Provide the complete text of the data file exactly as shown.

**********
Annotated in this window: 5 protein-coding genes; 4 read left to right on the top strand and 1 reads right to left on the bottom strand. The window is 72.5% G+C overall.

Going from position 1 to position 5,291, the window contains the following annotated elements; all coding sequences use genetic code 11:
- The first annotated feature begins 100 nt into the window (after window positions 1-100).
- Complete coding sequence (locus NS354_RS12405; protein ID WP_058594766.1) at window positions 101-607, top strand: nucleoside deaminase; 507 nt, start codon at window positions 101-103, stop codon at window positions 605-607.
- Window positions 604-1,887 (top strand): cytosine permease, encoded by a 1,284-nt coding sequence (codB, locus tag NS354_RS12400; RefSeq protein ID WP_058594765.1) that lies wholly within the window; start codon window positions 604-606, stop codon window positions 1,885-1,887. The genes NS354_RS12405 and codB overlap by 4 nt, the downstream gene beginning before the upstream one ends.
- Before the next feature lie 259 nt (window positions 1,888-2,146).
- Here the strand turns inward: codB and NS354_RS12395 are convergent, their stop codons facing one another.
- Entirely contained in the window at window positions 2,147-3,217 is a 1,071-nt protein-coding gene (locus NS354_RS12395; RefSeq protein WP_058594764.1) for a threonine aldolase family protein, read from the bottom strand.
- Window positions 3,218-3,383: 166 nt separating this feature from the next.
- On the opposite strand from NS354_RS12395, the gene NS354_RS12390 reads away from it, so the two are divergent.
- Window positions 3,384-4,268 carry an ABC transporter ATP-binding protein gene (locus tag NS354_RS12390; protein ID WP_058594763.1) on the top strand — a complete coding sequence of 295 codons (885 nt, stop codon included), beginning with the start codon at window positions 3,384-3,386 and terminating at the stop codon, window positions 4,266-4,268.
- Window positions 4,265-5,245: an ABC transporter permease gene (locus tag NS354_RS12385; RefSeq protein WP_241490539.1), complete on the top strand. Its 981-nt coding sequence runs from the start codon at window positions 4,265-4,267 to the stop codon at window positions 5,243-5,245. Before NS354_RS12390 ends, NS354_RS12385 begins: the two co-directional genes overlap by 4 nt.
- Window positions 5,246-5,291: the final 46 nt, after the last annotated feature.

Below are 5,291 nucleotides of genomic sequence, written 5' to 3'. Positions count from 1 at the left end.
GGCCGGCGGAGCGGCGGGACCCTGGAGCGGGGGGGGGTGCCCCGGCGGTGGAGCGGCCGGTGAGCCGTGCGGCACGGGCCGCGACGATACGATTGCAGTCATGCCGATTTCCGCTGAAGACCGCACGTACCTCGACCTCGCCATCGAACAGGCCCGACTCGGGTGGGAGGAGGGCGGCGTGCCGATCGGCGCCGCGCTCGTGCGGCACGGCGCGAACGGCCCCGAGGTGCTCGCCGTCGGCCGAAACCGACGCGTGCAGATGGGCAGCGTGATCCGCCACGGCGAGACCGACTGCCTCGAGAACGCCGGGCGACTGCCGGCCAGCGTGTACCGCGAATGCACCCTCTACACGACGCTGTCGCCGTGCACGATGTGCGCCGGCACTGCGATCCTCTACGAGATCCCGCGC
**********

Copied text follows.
Annotated in this window: 5 protein-coding genes; 4 read left to right on the top strand and 1 reads right to left on the bottom strand. The window is 72.5% G+C overall.

Going from position 1 to position 5,291, the window contains the following annotated elements; all coding sequences use genetic code 11:
- The first annotated feature begins 100 nt into the window (after window positions 1-100).
- Complete coding sequence (locus NS354_RS12405; protein ID WP_058594766.1) at window positions 101-607, top strand: nucleoside deaminase; 507 nt, start codon at window positions 101-103, stop codon at window positions 605-607.
- Window positions 604-1,887 (top strand): cytosine permease, encoded by a 1,284-nt coding sequence (codB, locus tag NS354_RS12400; RefSeq protein ID WP_058594765.1) that lies wholly within the window; start codon window positions 604-606, stop codon window positions 1,885-1,887. The genes NS354_RS12405 and codB overlap by 4 nt, the downstream gene beginning before the upstream one ends.
- Before the next feature lie 259 nt (window positions 1,888-2,146).
- Here the strand turns inward: codB and NS354_RS12395 are convergent, their stop codons facing one another.
- Entirely contained in the window at window positions 2,147-3,217 is a 1,071-nt protein-coding gene (locus NS354_RS12395; RefSeq protein WP_058594764.1) for a threonine aldolase family protein, read from the bottom strand.
- Window positions 3,218-3,383: 166 nt separating this feature from the next.
- On the opposite strand from NS354_RS12395, the gene NS354_RS12390 reads away from it, so the two are divergent.
- Window positions 3,384-4,268 carry an ABC transporter ATP-binding protein gene (locus tag NS354_RS12390; protein ID WP_058594763.1) on the top strand — a complete coding sequence of 295 codons (885 nt, stop codon included), beginning with the start codon at window positions 3,384-3,386 and terminating at the stop codon, window positions 4,266-4,268.
- Window positions 4,265-5,245: an ABC transporter permease gene (locus tag NS354_RS12385; RefSeq protein WP_241490539.1), complete on the top strand. Its 981-nt coding sequence runs from the start codon at window positions 4,265-4,267 to the stop codon at window positions 5,243-5,245. Before NS354_RS12390 ends, NS354_RS12385 begins: the two co-directional genes overlap by 4 nt.
- Window positions 5,246-5,291: the final 46 nt, after the last annotated feature.

Below are 5,291 nucleotides of genomic sequence, written 5' to 3'. Positions count from 1 at the left end.
GGCCGGCGGAGCGGCGGGACCCTGGAGCGGGGGGGGGTGCCCCGGCGGTGGAGCGGCCGGTGAGCCGTGCGGCACGGGCCGCGACGATACGATTGCAGTCATGCCGATTTCCGCTGAAGACCGCACGTACCTCGACCTCGCCATCGAACAGGCCCGACTCGGGTGGGAGGAGGGCGGCGTGCCGATCGGCGCCGCGCTCGTGCGGCACGGCGCGAACGGCCCCGAGGTGCTCGCCGTCGGCCGAAACCGACGCGTGCAGATGGGCAGCGTGATCCGCCACGGCGAGACCGACTGCCTCGAGAACGCCGGGCGACTGCCGGCCAGCGTGTACCGCGAATGCACCCTCTACACGACGCTGTCGCCGTGCACGATGTGCGCCGGCACTGCGATCCTCTACGAGATCCCGCGC